The total amount of calcium in the blood is tightly regulated. The roles of Para Thyroid Hormone (PTH), Vitamin D and Calcitonin are quite well understood. We have even identified the protein that seems to measure the calcium in the blood. But we don’t yet seem to know how it measures that blood calcium.

Work carried out by a horse supplements firm strongly suggests that it is the total amount of calcium in the blood that is measured and regulated. This is really strange as the conventional wisdom tells us that only ionised calcium (see above for cellular signalling) is active. Surely if ionised calcium was all that mattered that is what would be regulated? And it is easy to measure ionised calcium. The biochemists have been doing it for years. It is far harder to measure total blood calcium. Yet this is exactly what the body seems to do. But these two charts of blood tests carried out a month apart on horses show that total is far more tightly regulated than ionised and this suggests that our current scientific understanding of blood calcium regulation is too simplistic.

So what forms does calcium take in the blood?

  • 55% of the calcium in the blood occurs as calcium ions. These come from the naturally occurring calcium in the feed and the limestone or calcium phosphate added to some feeds by feed companies.

Because the majority of recreational and competition horses around the world are on grazing soils that have a limestone base or are clays that derive from limestone, there is loads of calcium around to top up this ionised calcium in the blood. Even the small number of horses grazing calcium poor pastures seem to have little problem with providing enough calcium for cellular signalling purposes. An example is the best performing British horse at the Endurance World Championships in 2012 that had an ionised blood calcium level well below the normal range yet was clearly performing very well.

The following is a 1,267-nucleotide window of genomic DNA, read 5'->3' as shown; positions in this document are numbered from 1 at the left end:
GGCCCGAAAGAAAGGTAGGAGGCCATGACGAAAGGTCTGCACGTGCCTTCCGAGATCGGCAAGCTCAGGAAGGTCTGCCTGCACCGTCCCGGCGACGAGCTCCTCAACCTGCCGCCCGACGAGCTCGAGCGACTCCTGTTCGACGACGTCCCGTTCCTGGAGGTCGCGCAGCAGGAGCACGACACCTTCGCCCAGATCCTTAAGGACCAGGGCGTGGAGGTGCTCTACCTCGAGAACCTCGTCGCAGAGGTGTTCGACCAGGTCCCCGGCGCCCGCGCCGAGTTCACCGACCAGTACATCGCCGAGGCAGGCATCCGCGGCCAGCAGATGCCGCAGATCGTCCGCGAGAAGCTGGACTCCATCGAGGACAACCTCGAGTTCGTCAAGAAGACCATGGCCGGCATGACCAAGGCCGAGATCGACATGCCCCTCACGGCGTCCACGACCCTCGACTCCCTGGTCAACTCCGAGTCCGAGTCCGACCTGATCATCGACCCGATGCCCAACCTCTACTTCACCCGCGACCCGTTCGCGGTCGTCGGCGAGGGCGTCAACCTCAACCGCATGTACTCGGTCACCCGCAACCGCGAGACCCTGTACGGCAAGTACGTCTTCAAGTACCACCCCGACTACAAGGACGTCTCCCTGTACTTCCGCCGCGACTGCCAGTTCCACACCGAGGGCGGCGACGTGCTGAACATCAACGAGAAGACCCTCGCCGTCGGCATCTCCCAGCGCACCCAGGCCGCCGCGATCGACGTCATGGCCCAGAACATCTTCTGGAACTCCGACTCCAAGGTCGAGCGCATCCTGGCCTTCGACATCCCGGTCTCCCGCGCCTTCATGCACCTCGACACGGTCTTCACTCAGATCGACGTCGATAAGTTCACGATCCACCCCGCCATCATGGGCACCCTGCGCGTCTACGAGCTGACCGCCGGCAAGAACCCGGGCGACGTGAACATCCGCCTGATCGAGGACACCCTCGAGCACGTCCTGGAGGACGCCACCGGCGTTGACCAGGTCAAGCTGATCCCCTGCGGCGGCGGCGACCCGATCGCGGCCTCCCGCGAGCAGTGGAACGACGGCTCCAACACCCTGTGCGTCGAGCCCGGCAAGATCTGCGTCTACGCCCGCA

So it is likely that calcium supplementation by limestone is not required for any but a tiny minority of horses.

·    Protein bound calcium makes up approximately 35% of the calcium in the blood. This calcium is apparently bound up and unavailable for use anywhere in the cells. The amount of calcium bound to protein is normally quite stable but, if the horse gets ill or something boosts the levels of albumin (a protein that binds far more calcium than most) then the amount of calcium available to the animal (ionised) is apparently reduced.

  • The final 10% of calcium in the blood is bound to other chemicals. We can further split this group into two:

o   Inorganically complexed calcium which is bound to molecules like bicarbonate and maybe even undissolved calcium carbonate

o   Organically complexed calcium which is bound to sugars, amino acids and other molecules like gluconate, glycine and citrate.

These molecules are also generally regarded as inactive and yet the some people believe that these molecules are really important.


So how do these four components of blood calcium balance themselves out? It stands to reason that if the total amount of calcium is what is regulated then an increase in one component must be accompanied by a decrease in others.

If ionised calcium levels are high (horses grazing high calcium pastures and fed limestone supplemented feeds) then the space left for chelated (organically complexed) calcium is restricted. This would explain how that balance can be restored simply by adding chelated calcium to the diet. This would also explain why chelated calcium supplements are very popular in areas where soil calcium levels are particularly high.

In an attempt to discredit calcium calmers some supplement firms that are locked into magnesium have argued that calcium in excess is dangerous. This view is possibly valid when excessive limestone or calcium phosphate are involved. The targets of their ire should be feed companies and supplement companies using calcium carbonate as carriers or even ant-acids. Chelated calcium appears to be doing exactly the right thing and lowering excessive ionised calcium levels and replacing it with biologically active organically complexed calcium.

Further support for this theory comes from research in Australia. There are horses that are severely calcium challenged due to high oxalate levels in the pasture, these horses recover quicker when traditional limestone based supplements are removed and only partially replaced with chelated calcium than if the limestone is left in the diet.